In the interests of health and safety, all attendees of our courses should be dressed and equipped appropriately to carry our the necessary tasks that our courses entail. We strongly recommend reading over or downloading a copy of our Winter Kit List for our courses.
Good boot choice is crucial; Comfort and fit should be allow for “big days out” whilst also being stiff enough to be worn with crampons. Asolo Sherpa GV, (B2 boots compatible with semi-automatic crampons). La Sportiva Nepal Evo, Scarpa Jorasses ProX (B3 boots compatible with automatic/step in crampons for more technical winter climbing).
Even a “shortie” ankle gaiter is worth wearing to keep snow out of boots and to prevent tripping on laces…yes it does happen!
A well thought out layering system is best for winter conditions; base layers of thin Merino wool or similar, a mid layer of fleece or a “soft shell” with Goretex hard shell for wind and rain/snow protection.
The crampons should be compatible with your chosen boots and have front points. Clip-on crampons are easier to use in poor weather. Crampon compatibility information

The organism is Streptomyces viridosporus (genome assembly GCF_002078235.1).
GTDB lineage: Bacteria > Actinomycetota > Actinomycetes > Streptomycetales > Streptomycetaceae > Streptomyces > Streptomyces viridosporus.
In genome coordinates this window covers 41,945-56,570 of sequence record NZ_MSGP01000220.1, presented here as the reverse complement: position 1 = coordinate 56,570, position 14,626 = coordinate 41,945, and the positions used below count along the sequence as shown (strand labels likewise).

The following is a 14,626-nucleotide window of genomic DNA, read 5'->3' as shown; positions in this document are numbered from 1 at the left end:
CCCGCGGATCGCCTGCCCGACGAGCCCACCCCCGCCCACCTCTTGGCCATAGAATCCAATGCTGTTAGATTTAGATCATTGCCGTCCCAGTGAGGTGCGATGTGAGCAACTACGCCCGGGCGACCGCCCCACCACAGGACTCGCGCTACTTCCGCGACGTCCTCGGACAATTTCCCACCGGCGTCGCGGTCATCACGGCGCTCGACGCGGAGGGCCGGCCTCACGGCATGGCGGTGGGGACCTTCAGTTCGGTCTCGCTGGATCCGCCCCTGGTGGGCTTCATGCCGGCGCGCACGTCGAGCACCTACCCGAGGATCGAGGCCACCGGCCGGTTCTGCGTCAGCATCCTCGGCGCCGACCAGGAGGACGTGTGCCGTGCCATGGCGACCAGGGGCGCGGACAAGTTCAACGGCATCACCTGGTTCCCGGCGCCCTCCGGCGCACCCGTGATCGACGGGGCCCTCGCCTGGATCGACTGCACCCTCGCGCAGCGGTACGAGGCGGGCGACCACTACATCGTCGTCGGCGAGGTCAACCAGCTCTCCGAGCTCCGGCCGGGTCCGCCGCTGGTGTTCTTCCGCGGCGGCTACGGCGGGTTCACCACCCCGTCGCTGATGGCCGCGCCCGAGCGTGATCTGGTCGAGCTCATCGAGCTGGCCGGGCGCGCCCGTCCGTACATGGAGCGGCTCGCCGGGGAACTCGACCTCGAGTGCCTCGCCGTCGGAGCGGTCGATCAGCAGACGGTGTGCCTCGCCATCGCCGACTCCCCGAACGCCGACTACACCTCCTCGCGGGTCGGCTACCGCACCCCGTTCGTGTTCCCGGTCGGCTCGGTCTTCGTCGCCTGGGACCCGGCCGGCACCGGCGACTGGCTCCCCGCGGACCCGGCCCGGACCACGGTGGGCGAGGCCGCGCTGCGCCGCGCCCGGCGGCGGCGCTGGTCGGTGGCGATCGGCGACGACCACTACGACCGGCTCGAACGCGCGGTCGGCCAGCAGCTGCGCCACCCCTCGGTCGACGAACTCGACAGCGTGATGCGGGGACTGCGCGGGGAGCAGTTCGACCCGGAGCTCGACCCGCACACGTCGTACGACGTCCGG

For winter mountaineering and basic winter skills courses, a general mountaineering axe will suffice. For all winter climbing, more technical tools (ie axe and hammer) will be needed.
Depending on demand, we may be able to hire these to you before you commit to buying yourself.
Winter harnesses work best with adjustable leg loops, due to thicker clothing being worn, and with large gear loops for more “chunky” hardware.
At 1000m, there is 40% more UV in the atmosphere than at sea level. It doesn’t need to be sunny to damage eyes (but sometimes the sun does shine in Scotland!). So carry a quality pair of sunglasses and some double lens goggles (a “life saver” in blizzards).
Map, Compass, Headtorch (with fresh batteries), Bivvi Bag, Food (lots of small snacks work best in pockets) and hot/cold fluids.